The Push-Pull Relationship

I found this article years back and I really think that more people need to remember things like this. People always go to calling the other person names and saying things like “my ex is a narcissist” – “my ex is an asshole” – you get the idea here. The truth is that MOST of the time, people are NOT trying to be assholes. And YES, men DO have feelings. Just because they typically do not show them, doesn’t mean it is not there. In fact, it is said that men actually fall in love first many times; again, this does not mean that they will show it. Women often wonder why as soon as things start to get more serious, the man dips out and the woman gets confused. It was a good relationship, REALLY good even! He talked about a future together, and other things that would lead the woman to think that this will be a lasting relationship. Until one day, POOF! He’s gone! Reading this article back when I originally found it really helped me understand men more, especially when it comes to understanding someone’s past trauma and how that comes out in a relationship, so I want to share it with others in the hopes that someone else finds it helpful.


This is a re-post of an article written by Emily Wilcox on Huffpost – Oct 6, 2015, 05:15 PM EDT|Updated Oct 6, 2015:

The push-pull starts off very slowly in the beginning. But as the relationship continues, the push and the pull can become a daily fixture in this already intense relationship or at least a regular occurrence for the once happy couple.

Love is complicated enough without the added pressure of trying to always second guess what your partner will do at any given moment. But it’s the never-ending back and forth swing stance that wreaks havoc on an otherwise passionate, happy and intense relationship. That fairy tale of the perfect connection can often turn into endless turmoil, explosive drama…and a lot of pushing and pulling.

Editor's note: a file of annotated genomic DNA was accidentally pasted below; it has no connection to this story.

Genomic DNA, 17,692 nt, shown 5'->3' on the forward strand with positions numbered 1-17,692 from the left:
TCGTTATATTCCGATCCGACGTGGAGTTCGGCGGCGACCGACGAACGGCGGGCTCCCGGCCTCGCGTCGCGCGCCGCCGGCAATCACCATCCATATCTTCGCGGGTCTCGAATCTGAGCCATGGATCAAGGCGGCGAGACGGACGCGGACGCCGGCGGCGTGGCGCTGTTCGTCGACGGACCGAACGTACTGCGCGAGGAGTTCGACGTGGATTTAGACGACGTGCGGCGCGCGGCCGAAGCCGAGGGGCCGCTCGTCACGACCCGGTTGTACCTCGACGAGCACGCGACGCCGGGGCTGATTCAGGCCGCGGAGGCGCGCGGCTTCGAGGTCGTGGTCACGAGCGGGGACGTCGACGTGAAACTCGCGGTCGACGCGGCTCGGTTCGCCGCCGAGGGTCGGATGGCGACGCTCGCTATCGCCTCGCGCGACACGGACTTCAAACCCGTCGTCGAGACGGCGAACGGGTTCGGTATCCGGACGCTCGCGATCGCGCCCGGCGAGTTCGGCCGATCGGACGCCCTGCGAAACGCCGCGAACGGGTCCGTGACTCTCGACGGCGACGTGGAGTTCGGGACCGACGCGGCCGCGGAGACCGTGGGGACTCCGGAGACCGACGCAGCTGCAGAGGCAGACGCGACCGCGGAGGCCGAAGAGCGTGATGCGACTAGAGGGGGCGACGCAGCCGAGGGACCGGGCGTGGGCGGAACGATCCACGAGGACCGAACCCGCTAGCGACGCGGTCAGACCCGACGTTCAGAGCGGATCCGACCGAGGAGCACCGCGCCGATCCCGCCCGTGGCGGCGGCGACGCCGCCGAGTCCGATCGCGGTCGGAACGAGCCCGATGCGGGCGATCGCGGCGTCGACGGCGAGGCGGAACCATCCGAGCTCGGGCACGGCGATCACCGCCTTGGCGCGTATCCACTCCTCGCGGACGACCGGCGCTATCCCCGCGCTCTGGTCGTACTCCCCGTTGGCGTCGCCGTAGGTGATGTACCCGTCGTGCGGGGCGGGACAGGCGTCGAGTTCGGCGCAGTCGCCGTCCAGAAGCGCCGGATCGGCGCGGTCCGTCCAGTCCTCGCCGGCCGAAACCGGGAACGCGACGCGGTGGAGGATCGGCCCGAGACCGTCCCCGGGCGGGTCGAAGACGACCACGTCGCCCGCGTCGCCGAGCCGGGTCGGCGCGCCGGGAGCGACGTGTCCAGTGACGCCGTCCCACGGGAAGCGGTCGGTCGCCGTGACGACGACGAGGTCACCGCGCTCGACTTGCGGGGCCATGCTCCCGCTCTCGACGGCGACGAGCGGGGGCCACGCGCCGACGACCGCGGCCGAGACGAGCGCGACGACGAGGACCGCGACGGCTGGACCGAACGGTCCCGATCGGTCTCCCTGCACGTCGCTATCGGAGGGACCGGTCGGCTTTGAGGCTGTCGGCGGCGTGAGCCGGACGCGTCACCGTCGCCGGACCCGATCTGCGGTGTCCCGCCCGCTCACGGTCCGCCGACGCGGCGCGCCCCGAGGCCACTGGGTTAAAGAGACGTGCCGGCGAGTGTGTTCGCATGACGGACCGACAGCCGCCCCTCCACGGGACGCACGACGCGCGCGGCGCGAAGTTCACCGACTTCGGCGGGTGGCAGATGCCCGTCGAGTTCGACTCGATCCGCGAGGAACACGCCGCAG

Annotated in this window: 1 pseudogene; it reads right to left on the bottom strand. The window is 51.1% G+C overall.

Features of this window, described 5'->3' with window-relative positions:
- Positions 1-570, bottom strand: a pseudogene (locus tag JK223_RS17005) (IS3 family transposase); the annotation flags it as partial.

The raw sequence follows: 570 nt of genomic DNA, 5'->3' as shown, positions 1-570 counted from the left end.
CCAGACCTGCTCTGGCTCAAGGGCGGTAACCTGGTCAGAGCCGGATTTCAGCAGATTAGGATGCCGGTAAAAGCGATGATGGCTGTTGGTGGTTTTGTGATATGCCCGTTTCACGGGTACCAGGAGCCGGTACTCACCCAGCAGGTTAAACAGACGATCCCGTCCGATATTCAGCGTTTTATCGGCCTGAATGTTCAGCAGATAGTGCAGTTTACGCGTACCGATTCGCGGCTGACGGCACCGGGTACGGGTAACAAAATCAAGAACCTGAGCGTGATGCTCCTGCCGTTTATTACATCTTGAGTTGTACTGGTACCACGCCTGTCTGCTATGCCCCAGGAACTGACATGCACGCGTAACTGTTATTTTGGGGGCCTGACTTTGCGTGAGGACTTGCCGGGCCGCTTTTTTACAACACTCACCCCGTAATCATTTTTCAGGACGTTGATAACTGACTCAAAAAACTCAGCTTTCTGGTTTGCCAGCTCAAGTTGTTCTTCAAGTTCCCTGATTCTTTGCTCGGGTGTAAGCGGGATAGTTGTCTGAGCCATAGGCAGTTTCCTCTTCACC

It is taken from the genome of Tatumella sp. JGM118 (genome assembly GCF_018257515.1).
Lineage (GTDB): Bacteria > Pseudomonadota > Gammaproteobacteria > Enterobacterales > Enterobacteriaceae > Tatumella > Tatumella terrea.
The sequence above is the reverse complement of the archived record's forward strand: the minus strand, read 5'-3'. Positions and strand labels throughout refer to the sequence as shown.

In the beginning of the push-pull relationship, there is a credible and unwavering pursuit by the man, typically a classic commitment phobe, who we will call the “pusher.” His relentless pursuit and “take no prisoners” approach to getting the girl is what gives him the high he so desperately seeks. Eventually, the target female, we’ll call her the “puller,” tires and the eager charm of the lone and insistent prince wins her over. That is, until she turns to face him. After just the first few months (or sometimes weeks!) of newfound relationship bliss, the pusher starts to slowly push away, leaving the innocent puller wondering where all of the love, promises and affection have gone.

Feeling uneasy and clearly disturbed by her lover’s sudden change, the puller begins to pull him back in by making herself more sexually desirable or in many cases, by simply acting aloof and uninterested, which sparks the pusher to think he is losing his prey or that his princess may have gotten over her pulling ways.